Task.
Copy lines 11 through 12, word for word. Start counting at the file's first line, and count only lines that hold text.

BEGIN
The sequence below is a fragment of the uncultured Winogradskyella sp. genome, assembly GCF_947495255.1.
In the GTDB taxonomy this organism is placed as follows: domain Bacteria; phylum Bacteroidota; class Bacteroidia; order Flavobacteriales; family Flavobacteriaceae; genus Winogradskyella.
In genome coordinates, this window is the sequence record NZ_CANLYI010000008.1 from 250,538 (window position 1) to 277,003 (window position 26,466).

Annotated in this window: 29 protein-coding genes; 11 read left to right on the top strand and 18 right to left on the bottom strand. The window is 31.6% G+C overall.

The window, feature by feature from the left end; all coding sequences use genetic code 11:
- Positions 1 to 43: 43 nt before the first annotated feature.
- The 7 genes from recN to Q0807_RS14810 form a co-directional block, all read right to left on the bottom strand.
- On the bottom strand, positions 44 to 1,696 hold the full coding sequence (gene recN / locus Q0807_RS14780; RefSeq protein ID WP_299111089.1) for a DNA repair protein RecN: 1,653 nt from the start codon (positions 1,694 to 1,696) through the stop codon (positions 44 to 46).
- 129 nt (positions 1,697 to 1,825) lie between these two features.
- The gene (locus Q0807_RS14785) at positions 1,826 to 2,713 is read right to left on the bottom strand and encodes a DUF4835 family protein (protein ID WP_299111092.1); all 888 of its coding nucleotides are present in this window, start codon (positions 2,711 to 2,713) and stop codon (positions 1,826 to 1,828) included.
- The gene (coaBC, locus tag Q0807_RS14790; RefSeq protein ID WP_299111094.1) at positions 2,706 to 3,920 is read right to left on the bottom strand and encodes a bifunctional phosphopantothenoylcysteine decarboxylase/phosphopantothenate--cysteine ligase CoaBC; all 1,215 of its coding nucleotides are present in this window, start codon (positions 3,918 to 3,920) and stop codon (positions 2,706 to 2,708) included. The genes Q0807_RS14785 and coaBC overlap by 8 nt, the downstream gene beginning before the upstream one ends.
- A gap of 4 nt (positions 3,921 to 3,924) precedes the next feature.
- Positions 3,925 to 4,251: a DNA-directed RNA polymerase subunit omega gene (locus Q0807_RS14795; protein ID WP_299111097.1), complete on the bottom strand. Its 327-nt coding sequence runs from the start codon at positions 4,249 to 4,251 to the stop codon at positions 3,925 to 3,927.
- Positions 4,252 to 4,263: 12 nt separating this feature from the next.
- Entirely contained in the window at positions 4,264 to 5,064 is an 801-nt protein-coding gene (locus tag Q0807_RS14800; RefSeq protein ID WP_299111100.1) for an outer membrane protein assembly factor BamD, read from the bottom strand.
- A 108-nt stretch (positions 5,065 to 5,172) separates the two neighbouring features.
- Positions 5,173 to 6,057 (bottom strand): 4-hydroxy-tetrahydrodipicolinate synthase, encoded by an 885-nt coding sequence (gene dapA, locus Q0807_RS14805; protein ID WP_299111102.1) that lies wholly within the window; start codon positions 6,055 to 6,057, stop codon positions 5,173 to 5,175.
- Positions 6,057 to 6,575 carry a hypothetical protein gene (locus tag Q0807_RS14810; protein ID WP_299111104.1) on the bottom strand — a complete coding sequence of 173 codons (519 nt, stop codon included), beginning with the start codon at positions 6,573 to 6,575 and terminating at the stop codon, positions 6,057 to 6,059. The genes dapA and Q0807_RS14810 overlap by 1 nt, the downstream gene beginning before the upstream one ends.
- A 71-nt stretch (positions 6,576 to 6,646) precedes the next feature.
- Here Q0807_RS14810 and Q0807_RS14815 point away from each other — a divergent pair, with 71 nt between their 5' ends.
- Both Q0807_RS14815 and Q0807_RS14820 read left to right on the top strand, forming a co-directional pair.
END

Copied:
- The gene (coaBC, locus tag Q0807_RS14790; RefSeq protein ID WP_299111094.1) at positions 2,706 to 3,920 is read right to left on the bottom strand and encodes a bifunctional phosphopantothenoylcysteine decarboxylase/phosphopantothenate--cysteine ligase CoaBC; all 1,215 of its coding nucleotides are present in this window, start codon (positions 3,918 to 3,920) and stop codon (positions 2,706 to 2,708) included. The genes Q0807_RS14785 and coaBC overlap by 8 nt, the downstream gene beginning before the upstream one ends.
- A gap of 4 nt (positions 3,921 to 3,924) precedes the next feature.